Strategies to Improve Drug Adherence

Ulrich Laufs; Volker Rettig-Ewen; Michael Böhm

Disclosures

Eur Heart J. 2011;32(3):264-268. 

In This Article

Conclusions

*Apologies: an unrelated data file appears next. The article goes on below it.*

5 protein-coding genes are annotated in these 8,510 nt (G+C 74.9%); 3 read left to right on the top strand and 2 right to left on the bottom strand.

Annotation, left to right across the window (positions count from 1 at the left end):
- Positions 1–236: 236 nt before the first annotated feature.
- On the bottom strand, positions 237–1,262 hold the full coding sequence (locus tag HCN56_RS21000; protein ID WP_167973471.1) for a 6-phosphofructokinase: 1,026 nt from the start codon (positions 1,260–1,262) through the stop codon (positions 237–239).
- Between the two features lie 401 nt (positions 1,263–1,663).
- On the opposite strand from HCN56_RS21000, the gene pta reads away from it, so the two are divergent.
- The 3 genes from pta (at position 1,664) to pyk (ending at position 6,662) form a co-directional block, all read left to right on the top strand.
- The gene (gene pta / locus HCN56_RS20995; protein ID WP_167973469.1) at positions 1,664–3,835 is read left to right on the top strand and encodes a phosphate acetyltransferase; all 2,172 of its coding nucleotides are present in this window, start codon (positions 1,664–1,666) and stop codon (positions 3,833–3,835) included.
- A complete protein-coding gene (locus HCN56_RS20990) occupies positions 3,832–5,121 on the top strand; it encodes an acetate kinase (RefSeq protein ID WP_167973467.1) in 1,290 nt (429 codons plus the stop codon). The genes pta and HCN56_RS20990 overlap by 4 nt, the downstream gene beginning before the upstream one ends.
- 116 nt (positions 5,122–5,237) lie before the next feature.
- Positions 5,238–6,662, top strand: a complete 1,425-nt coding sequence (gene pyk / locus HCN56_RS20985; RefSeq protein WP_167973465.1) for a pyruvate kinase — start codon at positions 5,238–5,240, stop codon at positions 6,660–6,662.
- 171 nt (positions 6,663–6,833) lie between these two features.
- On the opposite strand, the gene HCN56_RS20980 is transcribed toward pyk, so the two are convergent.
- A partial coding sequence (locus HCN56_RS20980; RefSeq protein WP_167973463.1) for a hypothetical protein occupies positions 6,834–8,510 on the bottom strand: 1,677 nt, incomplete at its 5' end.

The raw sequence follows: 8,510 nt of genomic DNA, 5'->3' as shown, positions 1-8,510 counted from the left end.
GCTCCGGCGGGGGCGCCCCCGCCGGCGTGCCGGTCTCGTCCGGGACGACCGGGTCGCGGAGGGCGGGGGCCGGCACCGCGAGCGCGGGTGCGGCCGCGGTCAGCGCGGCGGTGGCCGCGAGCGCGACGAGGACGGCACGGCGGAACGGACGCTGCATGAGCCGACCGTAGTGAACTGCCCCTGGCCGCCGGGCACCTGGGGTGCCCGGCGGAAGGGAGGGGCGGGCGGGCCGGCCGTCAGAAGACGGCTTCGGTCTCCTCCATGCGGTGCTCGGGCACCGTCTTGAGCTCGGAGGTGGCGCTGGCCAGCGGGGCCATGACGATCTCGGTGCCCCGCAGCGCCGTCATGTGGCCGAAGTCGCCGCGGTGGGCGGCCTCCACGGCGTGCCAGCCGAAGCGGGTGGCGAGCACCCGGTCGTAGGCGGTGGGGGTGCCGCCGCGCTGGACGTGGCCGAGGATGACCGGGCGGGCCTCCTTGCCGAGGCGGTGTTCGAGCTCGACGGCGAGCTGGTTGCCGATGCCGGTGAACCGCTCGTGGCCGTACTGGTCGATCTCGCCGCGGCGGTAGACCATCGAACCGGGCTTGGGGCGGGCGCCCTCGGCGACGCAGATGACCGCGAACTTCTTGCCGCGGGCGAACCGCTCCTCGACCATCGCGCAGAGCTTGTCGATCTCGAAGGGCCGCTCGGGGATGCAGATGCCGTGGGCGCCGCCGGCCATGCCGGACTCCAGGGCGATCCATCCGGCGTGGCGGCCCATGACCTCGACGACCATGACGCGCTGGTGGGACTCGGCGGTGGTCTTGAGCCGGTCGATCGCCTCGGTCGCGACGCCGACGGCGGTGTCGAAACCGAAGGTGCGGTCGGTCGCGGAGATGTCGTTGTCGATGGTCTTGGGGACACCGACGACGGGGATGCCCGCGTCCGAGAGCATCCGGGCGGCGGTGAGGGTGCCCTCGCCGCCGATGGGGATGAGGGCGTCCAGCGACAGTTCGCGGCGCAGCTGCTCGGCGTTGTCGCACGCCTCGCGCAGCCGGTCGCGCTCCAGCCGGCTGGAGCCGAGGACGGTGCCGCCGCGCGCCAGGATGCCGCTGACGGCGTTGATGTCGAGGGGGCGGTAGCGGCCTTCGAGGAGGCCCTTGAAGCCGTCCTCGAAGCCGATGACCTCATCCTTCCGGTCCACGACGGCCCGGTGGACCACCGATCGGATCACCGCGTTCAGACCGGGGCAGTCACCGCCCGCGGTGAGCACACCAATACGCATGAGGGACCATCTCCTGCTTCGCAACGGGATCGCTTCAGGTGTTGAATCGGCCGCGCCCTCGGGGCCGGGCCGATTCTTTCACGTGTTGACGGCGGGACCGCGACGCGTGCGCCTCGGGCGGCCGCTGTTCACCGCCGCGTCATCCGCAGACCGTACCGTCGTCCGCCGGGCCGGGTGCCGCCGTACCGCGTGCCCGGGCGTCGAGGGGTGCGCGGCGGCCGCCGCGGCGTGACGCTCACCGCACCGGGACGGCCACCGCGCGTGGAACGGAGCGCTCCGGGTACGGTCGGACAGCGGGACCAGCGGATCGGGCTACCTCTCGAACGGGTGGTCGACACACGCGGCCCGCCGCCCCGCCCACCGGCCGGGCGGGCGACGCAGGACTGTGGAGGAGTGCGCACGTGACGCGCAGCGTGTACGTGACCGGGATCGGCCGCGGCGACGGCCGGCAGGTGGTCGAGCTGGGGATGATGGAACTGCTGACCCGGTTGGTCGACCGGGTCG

Increasing numbers of elderly patients require polypharmacy for chronic diseases. Non-adherence to medications is common and is associated with adverse treatment outcomes. Reduced adherence is an indicator of higher morbidity, adverse events, and costs. Practice guidelines on measures to improve adherence are urgently needed. Although research in drug adherence has only recently started obtaining broader attention, major reasons for insufficient drug adherence have been identified, and counter-measures proposed. Among these measures, an improved pharmaceutical care with thorough patient information and regular reminders by therapists, nurses, and pharmacists and the systematic use of pre-packed time-specific unit doses, e.g. in blister packs, have shown evidence of robust improvements of adherence. Optimising the adherence of medication administration may represent a powerful measure to reduce morbidity and mortality. However, because of the 'healthy adherer' effect, prospective clinical trials are urgently needed to test the effects of measures to improve adherence on clinical endpoints.

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